Wednesday, December 9, 2009

North Korean Children Starving to death in the streets

By Worthy News Correspondents Eric Leijenaar reporting from the Netherlands and Stefan J. Bos

Many children die in North Korea of starvation, aid workers and local Christians say.

Many children die in North Korea of starvation, aid workers and local Christians say.

PYONGYANG/AMSTERDAM (Worthy News)-- Christians in North Korea said Wednesday, November 25, a massive famine has broken out in their autocratic-ruled nation with many children "dying" while security forces send malnourished people to labor camps for allegedly refusing to join the "100-Day Battle."
"In the province Hwanghae it is again normal to see dead children lying on the streets," local Christians added in statements distributed by Open Doors, a Netherlands-based group supporting persecuted Christians in North Korea and other countries.
North Korean Christians blamed a nation-wide production-drive imposed by the regime of the country's leader Kim Jong-il, known as the "100-Day Battle", for the apparently worst famine in years.
"The people don't get the chance to keep themselves alive," Christians said in comments obtained by Worthy News and its partner agency BosNewsLife. Those seen as not working for the country's interests are immediately send to labor camps, where inmates have been tortured, Christians said.
The new '100-Day Battle', will take the total length of the mobilization period up to the end of the year, and possibly even into early 2010, pro-North Korean media reported.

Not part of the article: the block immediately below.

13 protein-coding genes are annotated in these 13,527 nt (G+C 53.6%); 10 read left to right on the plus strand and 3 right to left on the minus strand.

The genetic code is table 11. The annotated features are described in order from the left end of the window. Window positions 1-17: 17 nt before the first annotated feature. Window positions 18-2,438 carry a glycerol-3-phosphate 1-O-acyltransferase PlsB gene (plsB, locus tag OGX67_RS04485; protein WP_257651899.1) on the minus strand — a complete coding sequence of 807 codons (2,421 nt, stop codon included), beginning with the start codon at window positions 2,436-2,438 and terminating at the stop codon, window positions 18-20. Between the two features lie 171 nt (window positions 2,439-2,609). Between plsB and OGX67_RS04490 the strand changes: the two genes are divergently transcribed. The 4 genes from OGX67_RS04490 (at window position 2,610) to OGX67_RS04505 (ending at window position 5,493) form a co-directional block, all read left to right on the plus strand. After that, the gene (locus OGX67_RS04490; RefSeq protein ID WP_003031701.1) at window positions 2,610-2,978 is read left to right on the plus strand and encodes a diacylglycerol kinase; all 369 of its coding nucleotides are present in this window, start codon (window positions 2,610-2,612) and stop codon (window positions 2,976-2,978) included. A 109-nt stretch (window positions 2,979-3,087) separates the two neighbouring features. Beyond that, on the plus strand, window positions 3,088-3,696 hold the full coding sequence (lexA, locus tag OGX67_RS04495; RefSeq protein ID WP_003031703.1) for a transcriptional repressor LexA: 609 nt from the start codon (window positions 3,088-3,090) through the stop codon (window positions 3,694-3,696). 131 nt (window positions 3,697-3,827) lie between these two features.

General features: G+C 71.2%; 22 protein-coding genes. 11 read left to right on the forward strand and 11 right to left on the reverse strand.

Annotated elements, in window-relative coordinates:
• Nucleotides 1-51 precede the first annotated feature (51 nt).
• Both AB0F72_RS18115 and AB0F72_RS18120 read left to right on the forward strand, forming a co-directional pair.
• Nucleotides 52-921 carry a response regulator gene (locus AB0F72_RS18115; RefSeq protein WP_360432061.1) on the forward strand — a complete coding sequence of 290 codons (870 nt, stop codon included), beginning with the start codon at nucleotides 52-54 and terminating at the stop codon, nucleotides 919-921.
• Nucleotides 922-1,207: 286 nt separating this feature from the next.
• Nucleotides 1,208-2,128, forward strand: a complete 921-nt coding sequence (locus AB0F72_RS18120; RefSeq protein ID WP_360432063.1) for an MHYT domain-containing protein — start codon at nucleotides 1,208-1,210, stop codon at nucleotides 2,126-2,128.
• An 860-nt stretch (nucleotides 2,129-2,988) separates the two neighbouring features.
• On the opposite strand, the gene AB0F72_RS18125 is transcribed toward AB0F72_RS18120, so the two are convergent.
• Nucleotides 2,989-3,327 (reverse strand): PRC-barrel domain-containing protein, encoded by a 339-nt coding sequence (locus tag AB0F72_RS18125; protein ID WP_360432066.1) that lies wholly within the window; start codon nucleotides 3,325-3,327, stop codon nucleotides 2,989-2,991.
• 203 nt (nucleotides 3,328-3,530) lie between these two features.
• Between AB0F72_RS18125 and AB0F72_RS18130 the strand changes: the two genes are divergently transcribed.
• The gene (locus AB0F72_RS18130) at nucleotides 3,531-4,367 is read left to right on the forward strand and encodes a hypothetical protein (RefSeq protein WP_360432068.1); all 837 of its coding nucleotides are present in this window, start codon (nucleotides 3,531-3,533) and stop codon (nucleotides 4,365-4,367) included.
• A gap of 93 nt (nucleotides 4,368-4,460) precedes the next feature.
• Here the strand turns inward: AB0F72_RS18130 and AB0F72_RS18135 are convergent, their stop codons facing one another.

The publication of the General Association of North Korean Residents in Japan, Chosun Shinbo, reportedly said the latest battle followed  the '150-Day Battle' when "many units have been achieving fruitful results."
"Without slowing down a bit, [the North Korean people will] keep up their vigor during the '100-Day Battle'."
Christians said the latest developments proof that Kim Jong-il is not able to provide enough food to the population. The current famine is becoming similar to the famine of the 1990s when at least an estimated one million people died of starvation, suggested Open Doors spokesman Jan Vermeer. Some estimates speak of "millions" of people.
"We have learned from our contacts [in North Korea] that parents die or leave their children because they can no longer see how their sons and daughters are dying of hunger," he told Worthy News.
"There are whole groups of children roaming through the country. If they are detained by police, they are brought to overfull orphanages where they die. To keep themselves alive, North Koreans are trading at night at illegal markets. The next day they have to report themselves again at their [state] working places," Vermeer added.

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